Yes, brush those teeth!

Once those pearly whites emerge, it’s time to start taking care of them by brushing with a soft-bristled baby toothbrush, or by simply wiping them with a damp cloth or gauze. Even a clean finger can do the job. Don’t use fluoridated toothpaste at this stage, since it’s harmful for Baby to swallow the substance. (Once your child is old enough to learn to spit out, it’s fine.) Fluoride supplements are recommended for babies 6 months and up who aren’t getting it in their water supply. Fluoride is a mineral that helps prevent cavities, but if you get too much of it—as I did as a child—it can cause the teeth to have white spots. And don’t let baby fall asleep with a bottle, as milk or juice could collect in the mouth and cause decay.

When our son chipped a bottom tooth from a fall, we took him to a pediatric dentist, who taught us some tricks for brushing. We sing a song (ours is “Twinkle, Twinkle Little Star”) for the duration of the brushing. Another trick is to have a second toothbrush on hand so you can use the handle to keep the opposite side of the mouth from closing, thus creating the room you need to brush. Or try letting your toddler either start or finish the brushing session, while you make sure to “take over” long enough to get the job done thoroughly. Or let your child see you brushing until he or she wants to “copy” you. Older children may want to “name” the teeth being brushed, or recount the foods he ate that day that are now being brushed away. (Try to brush at least twice daily, but preferably after each meal.)

While children certainly must make their first visit to the dentist by age 2 or 3, more and more experts are recommending starting even earlier. The AAP in Your Baby’s First Year as well as the American Dental Association say children at higher risk of tooth decay should go in by age 1. They define high-risk as: Children whose mothers have cavities (which is pretty much everyone—go figure); children with special medical needs; children who breast- or bottle-feed in the night; and children with plaque buildup.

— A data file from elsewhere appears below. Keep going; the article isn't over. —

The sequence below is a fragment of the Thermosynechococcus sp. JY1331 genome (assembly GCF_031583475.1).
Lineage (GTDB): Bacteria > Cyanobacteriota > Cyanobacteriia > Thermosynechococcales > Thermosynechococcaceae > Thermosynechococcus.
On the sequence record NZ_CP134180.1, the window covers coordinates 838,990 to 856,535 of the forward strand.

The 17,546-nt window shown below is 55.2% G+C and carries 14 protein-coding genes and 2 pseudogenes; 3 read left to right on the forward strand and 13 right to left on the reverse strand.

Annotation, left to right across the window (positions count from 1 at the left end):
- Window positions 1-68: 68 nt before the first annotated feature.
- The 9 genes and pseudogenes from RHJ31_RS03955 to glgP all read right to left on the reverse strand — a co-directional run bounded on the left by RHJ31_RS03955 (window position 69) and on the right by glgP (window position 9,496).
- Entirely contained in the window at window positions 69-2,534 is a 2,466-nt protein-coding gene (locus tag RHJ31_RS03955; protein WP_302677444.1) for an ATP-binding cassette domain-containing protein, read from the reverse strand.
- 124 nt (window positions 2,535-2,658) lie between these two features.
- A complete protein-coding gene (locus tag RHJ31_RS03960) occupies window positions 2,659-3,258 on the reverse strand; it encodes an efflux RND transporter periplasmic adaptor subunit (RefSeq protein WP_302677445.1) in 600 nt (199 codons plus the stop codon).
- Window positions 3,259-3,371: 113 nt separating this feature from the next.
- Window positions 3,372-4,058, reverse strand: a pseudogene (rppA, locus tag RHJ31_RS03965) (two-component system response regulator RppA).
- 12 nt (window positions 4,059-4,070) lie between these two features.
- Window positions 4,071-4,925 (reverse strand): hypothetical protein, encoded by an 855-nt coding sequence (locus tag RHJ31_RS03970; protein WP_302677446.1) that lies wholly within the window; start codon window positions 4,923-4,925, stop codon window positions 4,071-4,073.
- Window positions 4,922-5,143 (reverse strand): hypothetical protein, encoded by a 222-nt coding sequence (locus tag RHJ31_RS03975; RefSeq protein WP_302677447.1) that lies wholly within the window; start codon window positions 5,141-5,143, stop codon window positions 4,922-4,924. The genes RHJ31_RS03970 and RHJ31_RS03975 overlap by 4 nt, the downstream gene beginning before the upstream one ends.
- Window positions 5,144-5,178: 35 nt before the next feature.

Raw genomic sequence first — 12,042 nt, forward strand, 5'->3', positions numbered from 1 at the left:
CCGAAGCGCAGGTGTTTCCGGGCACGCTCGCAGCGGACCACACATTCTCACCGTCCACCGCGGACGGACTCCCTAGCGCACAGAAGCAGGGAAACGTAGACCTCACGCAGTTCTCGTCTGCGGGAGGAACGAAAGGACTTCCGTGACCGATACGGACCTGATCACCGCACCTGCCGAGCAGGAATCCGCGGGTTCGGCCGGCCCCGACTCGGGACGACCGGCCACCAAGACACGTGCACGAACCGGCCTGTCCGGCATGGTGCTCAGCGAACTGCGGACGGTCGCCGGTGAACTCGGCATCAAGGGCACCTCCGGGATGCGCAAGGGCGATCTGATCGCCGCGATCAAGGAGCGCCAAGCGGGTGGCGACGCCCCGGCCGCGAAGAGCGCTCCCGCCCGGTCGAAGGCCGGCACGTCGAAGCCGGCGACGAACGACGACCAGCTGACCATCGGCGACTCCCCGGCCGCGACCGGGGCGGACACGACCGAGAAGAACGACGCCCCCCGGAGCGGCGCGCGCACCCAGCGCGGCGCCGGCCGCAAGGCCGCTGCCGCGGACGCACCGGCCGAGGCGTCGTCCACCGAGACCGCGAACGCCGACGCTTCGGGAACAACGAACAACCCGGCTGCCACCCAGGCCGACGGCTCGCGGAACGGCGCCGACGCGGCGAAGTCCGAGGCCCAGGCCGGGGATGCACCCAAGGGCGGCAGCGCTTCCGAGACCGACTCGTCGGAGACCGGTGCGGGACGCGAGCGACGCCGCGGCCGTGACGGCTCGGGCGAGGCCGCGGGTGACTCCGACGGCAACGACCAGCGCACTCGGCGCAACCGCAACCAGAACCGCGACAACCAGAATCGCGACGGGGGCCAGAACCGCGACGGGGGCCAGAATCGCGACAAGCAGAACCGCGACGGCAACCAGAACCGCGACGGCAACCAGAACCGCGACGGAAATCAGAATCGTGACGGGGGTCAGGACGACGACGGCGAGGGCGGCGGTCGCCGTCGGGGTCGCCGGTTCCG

The worst foods for growing teeth are those that are chewy, sticky and stay on the teeth for some time, such as raisins, gummy candies—even “healthy” snacks such as raisins and dried fruits. Take care to brush well after enjoying treats like these. Also, refined sugars spell bad news for tooth enamel.
Our dentist advised us to floss, too. Oral-B makes kid-sized flossers with characters such as Toy Story’s Buzz Lightyear.

Another safety tip: Once Baby has teeth, even just one or two, he or she can bite of pieces of food and even some toys, which could pose a choking hazard. Watch carefully.

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